The earlier pie chart expressed the total amount of Backlog Maintenance Cost per NHS Board whereas the following chart shows the average backlog maintenance expenditure requirement per unit of total building floor area for each NHS Board.
The average backlog expenditure per sq.m shown in the above chart is based on the total building floor area, whereas in practice it can be expected that the majority of backlog will be associated with the areas of poor physical condition (condition C and D). Hence, the backlog cost in a particular area that is in poor physical condition may well be considerably in excess of the average shown in the above chart.
It should also be recognised that around 12% of the current backlog maintenance expenditure requirement is in buildings which are classified as "non-clinical" and will have little impact on the patient's healthcare experience. An analysis of this by NHS Board is shown in the chart below.
Note: not all NHS Boards have provided a split between Clinical and Non-clinical therefore the real 'Average Split' is likely to be even lower.
Approximately 45% of the total backlog maintenance expenditure identified is high or significant risk clinical space. This includes property identified for disposal.
NHS Boards are already targeting high and significant risk clinical backlog maintenance through planned maintenance and re-provision plans outlined in their PAMS. Overall, Scottish Government budgeting levels should be sufficient to reduce existing high and significant clinical backlog maintenance levels for retained property to manageable levels over the next five years.
For lower risk backlog maintenance and non clinical space, Scottish Government will work with NHS Boards to develop detailed long term plans for rationalisation and disposal of surplus, unsuitable, poor quality properties, and life cycle planned maintenance plans for retained property. These will be updated annually as part of the PAMS update and reviewed more formally through the LDP process.
Space utilisation and functional suitability
Accommodation space has a direct relationship with cost. The more space that is provided the more ownership and occupancy related costs will be incurred. The aim, therefore, is to hold only that space which is needed to support the delivery and support of effective and efficient service delivery. Under utilisation of space incurs wasted financial resources, whereas under provision of space can result in ineffective and/or inefficient working practices and poor clinical outcomes.
The following chart shows the proportion of each NHS Board's estate that is reported as being fully utilised.
The chart below shows, in comparison with full utilisation, the proportion of each NHS Board's estate that is reported as empty, under used and overcrowded.
The under utilisation of accommodation across NHS Highland and NHS Orkney reflects the challenges faced from such a geographically diverse area and the need to maintain and provide critical healthcare facilities in locations with relatively low population masses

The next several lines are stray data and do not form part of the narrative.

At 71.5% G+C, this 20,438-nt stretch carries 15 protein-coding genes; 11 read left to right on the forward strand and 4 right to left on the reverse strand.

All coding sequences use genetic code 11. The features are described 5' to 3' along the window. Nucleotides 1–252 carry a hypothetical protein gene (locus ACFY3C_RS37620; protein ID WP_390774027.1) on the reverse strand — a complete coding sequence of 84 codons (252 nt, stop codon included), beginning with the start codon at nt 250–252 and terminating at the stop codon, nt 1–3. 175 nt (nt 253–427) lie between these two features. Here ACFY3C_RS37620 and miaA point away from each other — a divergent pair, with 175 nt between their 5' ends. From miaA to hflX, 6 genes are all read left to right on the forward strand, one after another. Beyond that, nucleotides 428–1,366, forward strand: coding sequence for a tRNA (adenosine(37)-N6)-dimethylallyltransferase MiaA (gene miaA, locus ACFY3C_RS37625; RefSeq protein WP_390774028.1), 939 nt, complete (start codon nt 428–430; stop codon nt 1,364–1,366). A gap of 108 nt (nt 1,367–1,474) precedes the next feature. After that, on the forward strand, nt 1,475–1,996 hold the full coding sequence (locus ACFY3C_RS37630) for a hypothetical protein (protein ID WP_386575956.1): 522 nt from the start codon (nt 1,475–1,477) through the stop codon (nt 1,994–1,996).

The estate also plays an important role in supporting the effective and efficient delivery of services. Poor functional suitability often results in inefficient working practices, increased staffing levels and poor clinical outcomes. Therefore, it is an important component of the organisation's overall performance. The proportion of the estate reported by NHS Boards as being functionally suitable (category A or B) is shown in the following chart.
The chart above indicates a relatively good level of performance since it shows that approximately 65% of all accommodation is reported as functionally suitable (a 3 percentage point improvement on 2011 status).
NHS Boards are currently reviewing their data and performance on space utilisation and functional suitability as part of the PAMS development process.
Patient Satisfaction Survey Results relevant to Premises
Better Together is Scotland's patient experience programme, using the public's experiences of NHSScotland to improve health services. One of the key elements it is currently focussed on is the Inpatients Patient Experience Survey 2011. This asked a range of questions about people's experiences of staying overnight in a Scottish hospital and included a particular question that was relevant to the condition and performance of the hospital estate, namely "Q.13 Overall, how would you rate the hospital environment?" The following chart shows the results of the response to this question for each NHS Board:
Note: No data is available for the State Hospital Board
The results are generally positive across all NHS Boards, however, it needs to be recognised that these results are based on only one question and, therefore, should not be taken as indicating overall patient satisfaction in NHSScotland premises. An enhanced question is required to assess patient and public opinion of the estate and facilities services covering:
- Accessibility for able and disabled patients and staff
- Signposting and user friendliness of building spaces
- The internal visual, aural and thermal built environment
- Privacy and dignity
- Patient and staff opportunities to control comfort